Bid With Caution on Other?s Trademarks
The relatively unsettled legal landscape of using others? trademarks in PPC advertising has sparked a range of non-legal responses in the form of policies and contractual requirements by the major search engines, the hotel brands, and industry trade groups. Most of the major search engines have published guidelines on their corporate websites to communicate their stance on the various forms of trademark bidding. The search engines? guidelines differ greatly, but all of them provide for some form of penalty for noncompliance. Self-imposed restrictions from the search engines fall into two general categories: first, rules about whether a third party?s trademarks can be the subject of bids; and second, restrictions on the use of a third party?s trademarks in the heading or text of an ad that appears in the PPC results.
Comply to CAN SPAM Laws When Conducting Email Marketing
Email marketing is an extremely valuable tool for hoteliers to communicate with potential guests and generate business through e-newsletters, email promotions, and loyalty programs. Due to a variety of illicit tactics and abuses involving personal email addresses - most notably ?spam?- laws have been created to govern the dissemination and content of email marketing messages. The Can Spam Act of 2003 applies to all marketing and promotional email distribution except for transactional emails (e.g., reservation confirmation emails or thank-you correspondence). Can Spam requires that the following elements be included in all commercial email covered by the Act:
- A subject line that clearly and conspicuously identifies the email as a commercial solicitation or advertisement. Potentially acceptable phrases in subject lines include ?Special Offer? or ?New Promotion.?
- The subject line must be clear as not to deceive recipients. The content of the email must also be consistent with the subject line.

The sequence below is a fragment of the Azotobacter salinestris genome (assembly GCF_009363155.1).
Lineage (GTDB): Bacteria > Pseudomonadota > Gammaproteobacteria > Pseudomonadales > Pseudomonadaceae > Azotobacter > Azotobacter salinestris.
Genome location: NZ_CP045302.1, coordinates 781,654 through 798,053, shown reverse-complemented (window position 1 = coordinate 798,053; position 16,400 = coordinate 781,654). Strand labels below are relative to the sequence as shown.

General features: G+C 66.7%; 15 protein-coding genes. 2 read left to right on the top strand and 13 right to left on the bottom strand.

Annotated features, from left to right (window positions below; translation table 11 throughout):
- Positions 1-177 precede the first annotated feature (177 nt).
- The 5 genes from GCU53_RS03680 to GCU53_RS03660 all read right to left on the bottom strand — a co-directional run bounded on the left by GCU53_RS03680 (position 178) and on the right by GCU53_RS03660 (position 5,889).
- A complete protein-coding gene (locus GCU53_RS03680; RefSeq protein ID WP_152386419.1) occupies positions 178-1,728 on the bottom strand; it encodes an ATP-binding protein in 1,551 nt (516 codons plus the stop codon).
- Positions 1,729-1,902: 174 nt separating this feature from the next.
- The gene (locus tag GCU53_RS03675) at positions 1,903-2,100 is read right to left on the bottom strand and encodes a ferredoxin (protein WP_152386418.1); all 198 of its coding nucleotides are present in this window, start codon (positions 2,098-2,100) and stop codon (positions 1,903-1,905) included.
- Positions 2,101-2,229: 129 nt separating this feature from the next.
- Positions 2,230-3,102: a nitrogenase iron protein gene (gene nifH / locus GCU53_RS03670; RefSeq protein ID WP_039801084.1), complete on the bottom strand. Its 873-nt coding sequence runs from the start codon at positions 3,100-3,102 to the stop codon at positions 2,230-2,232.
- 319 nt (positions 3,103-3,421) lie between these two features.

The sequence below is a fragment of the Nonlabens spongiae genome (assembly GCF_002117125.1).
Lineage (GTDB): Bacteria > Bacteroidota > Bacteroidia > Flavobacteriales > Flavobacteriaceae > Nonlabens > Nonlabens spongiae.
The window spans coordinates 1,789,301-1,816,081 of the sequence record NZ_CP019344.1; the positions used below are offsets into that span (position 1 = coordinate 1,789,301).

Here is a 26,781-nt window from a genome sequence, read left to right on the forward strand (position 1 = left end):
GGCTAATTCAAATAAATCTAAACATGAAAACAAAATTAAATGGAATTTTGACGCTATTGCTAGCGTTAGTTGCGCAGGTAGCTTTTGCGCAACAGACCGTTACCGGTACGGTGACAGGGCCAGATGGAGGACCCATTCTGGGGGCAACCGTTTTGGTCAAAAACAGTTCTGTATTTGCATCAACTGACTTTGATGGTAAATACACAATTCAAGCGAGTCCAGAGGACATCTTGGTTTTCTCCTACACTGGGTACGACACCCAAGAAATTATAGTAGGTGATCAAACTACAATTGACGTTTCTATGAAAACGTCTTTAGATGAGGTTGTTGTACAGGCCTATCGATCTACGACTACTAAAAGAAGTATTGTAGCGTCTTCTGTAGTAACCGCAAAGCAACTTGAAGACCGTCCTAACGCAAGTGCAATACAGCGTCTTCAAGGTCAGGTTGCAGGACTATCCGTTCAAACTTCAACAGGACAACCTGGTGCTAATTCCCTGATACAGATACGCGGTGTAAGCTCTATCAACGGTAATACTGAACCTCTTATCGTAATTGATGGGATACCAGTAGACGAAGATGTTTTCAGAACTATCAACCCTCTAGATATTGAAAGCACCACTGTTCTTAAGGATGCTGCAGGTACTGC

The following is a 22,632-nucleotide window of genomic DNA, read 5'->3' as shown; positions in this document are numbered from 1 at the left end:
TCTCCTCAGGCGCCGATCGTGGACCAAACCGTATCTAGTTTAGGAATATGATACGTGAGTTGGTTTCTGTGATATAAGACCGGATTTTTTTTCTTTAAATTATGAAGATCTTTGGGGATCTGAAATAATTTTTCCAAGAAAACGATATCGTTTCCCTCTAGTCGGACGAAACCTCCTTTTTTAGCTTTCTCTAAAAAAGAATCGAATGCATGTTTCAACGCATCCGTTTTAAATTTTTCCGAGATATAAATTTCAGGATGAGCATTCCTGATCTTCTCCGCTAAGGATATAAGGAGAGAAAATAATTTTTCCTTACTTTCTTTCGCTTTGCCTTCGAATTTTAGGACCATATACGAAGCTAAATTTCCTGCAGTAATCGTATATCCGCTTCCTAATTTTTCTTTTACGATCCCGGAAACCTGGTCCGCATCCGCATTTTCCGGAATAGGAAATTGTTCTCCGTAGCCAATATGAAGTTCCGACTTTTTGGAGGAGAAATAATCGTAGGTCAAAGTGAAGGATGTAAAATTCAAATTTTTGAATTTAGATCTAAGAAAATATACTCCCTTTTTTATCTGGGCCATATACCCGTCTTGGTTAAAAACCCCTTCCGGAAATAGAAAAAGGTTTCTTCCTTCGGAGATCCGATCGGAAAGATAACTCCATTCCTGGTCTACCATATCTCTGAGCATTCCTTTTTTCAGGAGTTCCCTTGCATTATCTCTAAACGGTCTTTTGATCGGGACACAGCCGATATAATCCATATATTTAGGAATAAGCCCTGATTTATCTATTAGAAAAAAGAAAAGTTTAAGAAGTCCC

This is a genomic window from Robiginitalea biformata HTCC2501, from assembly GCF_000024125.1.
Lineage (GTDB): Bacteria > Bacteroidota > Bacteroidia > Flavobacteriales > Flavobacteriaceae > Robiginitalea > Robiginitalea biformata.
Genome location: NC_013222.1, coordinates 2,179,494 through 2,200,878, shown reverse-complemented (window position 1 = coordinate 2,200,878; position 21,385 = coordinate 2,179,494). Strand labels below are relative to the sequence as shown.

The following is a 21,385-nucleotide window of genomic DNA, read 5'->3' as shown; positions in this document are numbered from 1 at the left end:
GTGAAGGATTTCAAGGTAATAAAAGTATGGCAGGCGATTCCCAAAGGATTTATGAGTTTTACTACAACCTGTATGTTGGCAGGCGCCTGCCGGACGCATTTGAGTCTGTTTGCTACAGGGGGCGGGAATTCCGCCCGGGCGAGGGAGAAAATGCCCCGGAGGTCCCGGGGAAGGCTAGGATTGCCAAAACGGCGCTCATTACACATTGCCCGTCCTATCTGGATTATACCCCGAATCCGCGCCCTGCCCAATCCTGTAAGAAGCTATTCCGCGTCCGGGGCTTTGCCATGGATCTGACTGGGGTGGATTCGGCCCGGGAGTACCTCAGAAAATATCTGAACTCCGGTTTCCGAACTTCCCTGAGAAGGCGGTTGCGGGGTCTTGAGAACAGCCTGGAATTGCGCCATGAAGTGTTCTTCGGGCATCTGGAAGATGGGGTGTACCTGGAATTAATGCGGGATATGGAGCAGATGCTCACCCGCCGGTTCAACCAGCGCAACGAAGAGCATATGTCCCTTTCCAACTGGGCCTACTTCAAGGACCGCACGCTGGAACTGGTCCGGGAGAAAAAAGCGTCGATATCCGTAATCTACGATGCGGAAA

- The content of the email must contain an obvious and functional method for recipients to opt out of future communications. A working unsubscribe link or return email address likely is satisfactory.
- The email must contain a valid physical address that will enable consumers to make offline contact with the sender.
Watch Online Travel Blogs and Review Sites
Hotels generally lack control over the information that is shared about them online by the public. Stay aware of the ?buzz? that travel blogs and review sites are posting related to your property. Negative reviews can cost hotels thousands of dollars in lost bookings and decrease a property?s ?star? rating on sites like TripAdvisor.com. Negative statements about a hotel should be identified immediately and evaluated to determine if they are true, false, or possibly fake. Accurate, but negative reviews should be treated as a free focus group and used to fuel improvements at the property. False, negative reviews require recourse by pursuing the appeal or response process of the specific site. Most travel review sites have established processes for handling negative reviews. Some sites allow hotels to submit ?management responses? that are posted alongside negative reviews and others allow you to appeal a negative review and request its removal from a site.
Related Link: TIG Global